The Bolshoi’s taste and gift for the large gesture has no better example than Le Corsaire. It isn’t just bolshoi – big – it is gigantic; an extravaganza that sets new standards for going over the top even before you get to the brief postscript, in which a pirate ship on stormy seas breaks in half. The show weighed in at about 3 1/2 hours, came with a cast list that named nearly 50 dancers before we got to the corps, children and supernumeraries, and offered a version of the ballet that harks back to the days when the Russian court was the last word in luxury. Le Corsaire is a mad amalgam of stun-gun and sugar hit and resistance was futile. The house was packed for eight performances.

Over the years Le Corsaire has been tinkered with greatly so it’s something of a Frankenstein’s monster of a piece, including using the music of enough composers – seven, headed by Adolphe Adam – to start up their own guild. The result is a feast of melody that was delivered in exceptionally fine form by the Queensland Symphony Orchestra, conducted by Pavel Sorokin. The QSO sounded even better when accompanying The Bright Stream, but no surprise that Shostakovich should trump a stitched-together committee when it comes to a score.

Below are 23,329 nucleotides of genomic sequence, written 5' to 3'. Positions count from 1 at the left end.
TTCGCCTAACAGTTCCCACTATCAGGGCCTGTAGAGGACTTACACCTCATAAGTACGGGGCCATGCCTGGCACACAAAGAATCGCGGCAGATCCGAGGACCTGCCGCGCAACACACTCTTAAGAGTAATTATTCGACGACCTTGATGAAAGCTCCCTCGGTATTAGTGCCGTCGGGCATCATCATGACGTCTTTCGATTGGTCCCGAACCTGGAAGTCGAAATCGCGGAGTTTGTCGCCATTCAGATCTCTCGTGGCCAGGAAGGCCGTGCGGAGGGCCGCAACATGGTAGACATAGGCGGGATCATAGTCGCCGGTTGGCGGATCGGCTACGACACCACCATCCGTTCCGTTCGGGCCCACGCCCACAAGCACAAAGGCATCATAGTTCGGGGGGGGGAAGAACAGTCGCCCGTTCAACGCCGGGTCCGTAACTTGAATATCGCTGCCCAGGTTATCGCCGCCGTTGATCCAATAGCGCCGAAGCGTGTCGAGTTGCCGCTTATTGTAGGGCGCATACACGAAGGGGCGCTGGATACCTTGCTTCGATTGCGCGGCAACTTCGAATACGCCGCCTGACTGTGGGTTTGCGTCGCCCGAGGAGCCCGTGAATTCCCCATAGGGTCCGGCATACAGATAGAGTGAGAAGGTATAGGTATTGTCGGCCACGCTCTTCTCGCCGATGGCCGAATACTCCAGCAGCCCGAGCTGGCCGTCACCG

The Le Corsaire plot need not detain us long (the synopsis takes nearly 2000 words to explain it) but involves pirates, slaves, kidnapped maidens who couldn’t be more cheerful or compliant, a harem, disguises and that shipwreck. It’s a highly perfumed fantasy that’s happy to deliver outrageous caricatures of Middle Eastern appearance and manners alongside a glittering stream of set-piece dances whose only aim is to delight with virtuosity or vivacity. It’s tutu heaven, essentially, with women plucking an opulent new ensemble out of thin air at a moment’s notice. The tutus, designed by Yelena Zaytseva, using Yevgeny Ponomaryov’s 1899 sketches, were gorgeously detailed and delightfully wide and floaty, with light layers of fabric over a smaller, more rigid base that acted as a support.